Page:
Growing up, my dad would often deal with backseat driving by playfully swerving the car and saying, “Look, I’m driving Miss Daisy, woohoo!” Somehow, this manifested the idea in my small mind that the Academy Award winning film Driving Miss Daisy was a slapstick comedy comparable to Mr. Toad’s Wild Ride. Parents have no idea the weird ideas they put in our heads, but I’m so glad this film did not live up to my childhood expectations.
Driving Miss Daisy is actually a film about an elderly woman in Georgia, who after accidentally backing her car into the brush and then down into the neighbor’s patio (a good six foot drop) is given a personal driver. Daisy (Jessica Tandy) is an extremely high strung woman who will not show her embarrassment over the situation and much less, will not settle for someone to drive her around like she is too rich for her own good. After her son, Boolie (Dan Aykroyd), hires Hoke (Morgan Freeman) to drive his mother around, Daisy avoids Hoke and treats him like an unwanted person in her house. To feel like he is earning the money Boolie pays him, whether he drives Daisy or not, Hoke finds other chores to do around the house, but Daisy always finds some excuse to make Hoke stop.
When Daisy finally has to go to the store, she insists on walking, but Hoke drives alongside her, just in case she wants a ride. What gets her in the car is not the kindness Hoke is showing or tired feet, but a fear of keeping a certain reputation that seems in danger by certain people in a yard ahead. As Daisy finally accepts Hoke, a bond slowly forms between the two.
Over the years, the relationship between Daisy and Hoke becomes a silently acknowledged friendship. Daisy is always careful to keep her warm affections for Hoke at a distance. She gives him a gift just before going to Boolie’s Christmas party, she stresses the fact that she is Jewish and therefore does not give Christmas gifts.
When the two set off for a road trip to Mobil for Daisy’s brother’s ninetieth birthday, it’s quite an eye opening adventure in their friendship. It’s an era where Civil Rights are just starting to stir and a black man driving a white Jewish woman is bound to raise a few brows in Alabama. The fact that Hoke cannot make his own pit stop at the rest areas is stressful when he has to pull over in the middle of the night and leave Daisy alone for a while. It’s here, when she’s alone, in the dark of an area she doesn’t know that she looks so scared, anxious and frail. It’s clear here that they mutually need each other for support.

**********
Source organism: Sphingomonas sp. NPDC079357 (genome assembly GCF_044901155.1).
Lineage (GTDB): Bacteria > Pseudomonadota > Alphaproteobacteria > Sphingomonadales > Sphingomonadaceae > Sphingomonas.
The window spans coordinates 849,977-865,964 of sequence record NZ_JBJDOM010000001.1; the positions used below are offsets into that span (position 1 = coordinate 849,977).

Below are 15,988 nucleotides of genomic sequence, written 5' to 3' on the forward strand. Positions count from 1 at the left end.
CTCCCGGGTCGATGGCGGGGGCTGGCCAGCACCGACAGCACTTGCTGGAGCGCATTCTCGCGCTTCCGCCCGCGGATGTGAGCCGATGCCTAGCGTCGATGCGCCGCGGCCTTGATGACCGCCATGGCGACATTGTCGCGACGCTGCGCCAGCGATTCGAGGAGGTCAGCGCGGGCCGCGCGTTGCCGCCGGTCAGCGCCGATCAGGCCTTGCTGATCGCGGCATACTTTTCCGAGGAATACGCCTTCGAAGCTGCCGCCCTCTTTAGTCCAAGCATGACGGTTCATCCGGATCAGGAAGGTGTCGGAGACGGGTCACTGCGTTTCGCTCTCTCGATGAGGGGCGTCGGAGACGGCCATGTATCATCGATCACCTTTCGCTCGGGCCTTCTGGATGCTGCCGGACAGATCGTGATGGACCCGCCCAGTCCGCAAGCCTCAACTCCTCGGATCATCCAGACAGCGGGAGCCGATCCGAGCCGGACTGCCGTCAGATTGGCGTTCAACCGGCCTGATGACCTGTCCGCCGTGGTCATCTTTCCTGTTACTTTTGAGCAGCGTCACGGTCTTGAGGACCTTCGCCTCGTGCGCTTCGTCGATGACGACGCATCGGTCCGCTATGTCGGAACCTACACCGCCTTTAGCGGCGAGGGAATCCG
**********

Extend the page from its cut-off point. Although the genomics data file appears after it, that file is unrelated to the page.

The art direction of this film is perfectly wonderful in its simplicity. The old cars and the details all over Daisy’s house give us a good sense of time, place and personality. One of my favorite shots is a brief scene in a sun-room full of white wicker furniture. Nowhere but in the mid-twentieth century south, in an elderly woman’s home would I imagine a room full of white wicker furniture to be so lovely and have have so much life. And the makeup to transform these characters over the decades is absolutely remarkable and worth of the Oscar.
So why is Driving Miss Daisy the best picture of 1989? Honestly, it just is. It has a simple, sweet and elegantly told story that perfectly fits the time and place. Tandy, Freeman and Aykroyd are an outstanding and heartwarming ensemble worthy of their Oscar win and nominations. Stories of finding a new and unlikely friendship so late in life are so rare and beautiful that it makes Driving Miss Daisy a film to cherish.
“I taught some of the stupidest children God ever put on the face of this earth and all of them could read well enough to find a name on a tombstone.”